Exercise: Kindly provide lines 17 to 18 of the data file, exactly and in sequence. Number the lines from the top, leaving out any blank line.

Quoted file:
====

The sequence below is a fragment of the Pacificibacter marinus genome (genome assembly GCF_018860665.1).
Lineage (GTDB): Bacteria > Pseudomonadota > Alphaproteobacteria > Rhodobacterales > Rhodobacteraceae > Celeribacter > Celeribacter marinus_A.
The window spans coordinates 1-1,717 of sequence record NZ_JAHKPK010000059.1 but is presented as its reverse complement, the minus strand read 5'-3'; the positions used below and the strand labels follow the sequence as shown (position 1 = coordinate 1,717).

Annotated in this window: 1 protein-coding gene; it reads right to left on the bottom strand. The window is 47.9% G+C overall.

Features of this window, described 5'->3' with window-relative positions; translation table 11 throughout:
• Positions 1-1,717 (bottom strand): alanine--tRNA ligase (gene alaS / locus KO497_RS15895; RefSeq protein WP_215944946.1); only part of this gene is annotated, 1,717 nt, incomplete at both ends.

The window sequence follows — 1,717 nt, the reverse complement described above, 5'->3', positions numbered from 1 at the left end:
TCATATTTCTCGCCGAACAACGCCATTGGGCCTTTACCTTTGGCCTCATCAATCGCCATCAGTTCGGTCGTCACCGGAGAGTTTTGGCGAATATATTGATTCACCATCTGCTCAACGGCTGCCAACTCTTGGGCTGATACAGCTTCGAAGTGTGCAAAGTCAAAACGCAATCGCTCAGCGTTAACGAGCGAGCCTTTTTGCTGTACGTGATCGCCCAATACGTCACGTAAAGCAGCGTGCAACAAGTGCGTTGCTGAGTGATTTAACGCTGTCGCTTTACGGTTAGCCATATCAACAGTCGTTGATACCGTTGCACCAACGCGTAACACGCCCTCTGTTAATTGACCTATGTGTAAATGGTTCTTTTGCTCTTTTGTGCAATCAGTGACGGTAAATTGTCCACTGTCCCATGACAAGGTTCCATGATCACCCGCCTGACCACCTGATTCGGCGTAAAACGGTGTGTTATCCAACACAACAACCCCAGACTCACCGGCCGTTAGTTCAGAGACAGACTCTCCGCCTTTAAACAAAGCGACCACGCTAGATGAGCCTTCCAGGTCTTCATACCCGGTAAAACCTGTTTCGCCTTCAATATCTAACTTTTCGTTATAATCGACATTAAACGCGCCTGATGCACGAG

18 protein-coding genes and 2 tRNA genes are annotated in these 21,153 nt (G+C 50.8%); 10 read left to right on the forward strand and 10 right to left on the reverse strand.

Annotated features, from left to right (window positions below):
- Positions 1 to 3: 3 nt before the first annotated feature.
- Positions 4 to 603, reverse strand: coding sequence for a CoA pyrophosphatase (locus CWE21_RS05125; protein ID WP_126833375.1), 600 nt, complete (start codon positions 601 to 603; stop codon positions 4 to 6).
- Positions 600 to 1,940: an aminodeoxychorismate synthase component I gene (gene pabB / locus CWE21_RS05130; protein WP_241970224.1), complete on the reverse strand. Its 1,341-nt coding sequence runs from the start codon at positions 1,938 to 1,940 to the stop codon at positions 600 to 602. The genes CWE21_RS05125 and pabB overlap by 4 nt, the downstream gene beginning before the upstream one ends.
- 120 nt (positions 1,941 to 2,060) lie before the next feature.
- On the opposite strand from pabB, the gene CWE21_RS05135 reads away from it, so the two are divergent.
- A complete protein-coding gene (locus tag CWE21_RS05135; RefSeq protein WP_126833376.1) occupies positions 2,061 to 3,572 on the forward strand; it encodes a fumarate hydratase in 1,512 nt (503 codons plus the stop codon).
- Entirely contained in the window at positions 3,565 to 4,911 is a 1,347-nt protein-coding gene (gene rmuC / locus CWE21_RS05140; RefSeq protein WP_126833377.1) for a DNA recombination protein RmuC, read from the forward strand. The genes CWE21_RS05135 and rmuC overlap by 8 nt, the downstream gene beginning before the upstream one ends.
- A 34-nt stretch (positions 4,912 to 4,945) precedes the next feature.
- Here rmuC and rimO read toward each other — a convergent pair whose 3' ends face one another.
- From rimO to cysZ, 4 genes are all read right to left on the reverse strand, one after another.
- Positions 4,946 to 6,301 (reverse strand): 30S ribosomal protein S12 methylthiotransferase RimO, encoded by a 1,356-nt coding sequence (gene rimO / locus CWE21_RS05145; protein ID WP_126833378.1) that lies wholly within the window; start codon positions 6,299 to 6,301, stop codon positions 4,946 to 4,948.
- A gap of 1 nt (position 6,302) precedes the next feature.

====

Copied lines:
- Entirely contained in the window at positions 3,565 to 4,911 is a 1,347-nt protein-coding gene (gene rmuC / locus CWE21_RS05140; RefSeq protein WP_126833377.1) for a DNA recombination protein RmuC, read from the forward strand. The genes CWE21_RS05135 and rmuC overlap by 8 nt, the downstream gene beginning before the upstream one ends.
- A 34-nt stretch (positions 4,912 to 4,945) precedes the next feature.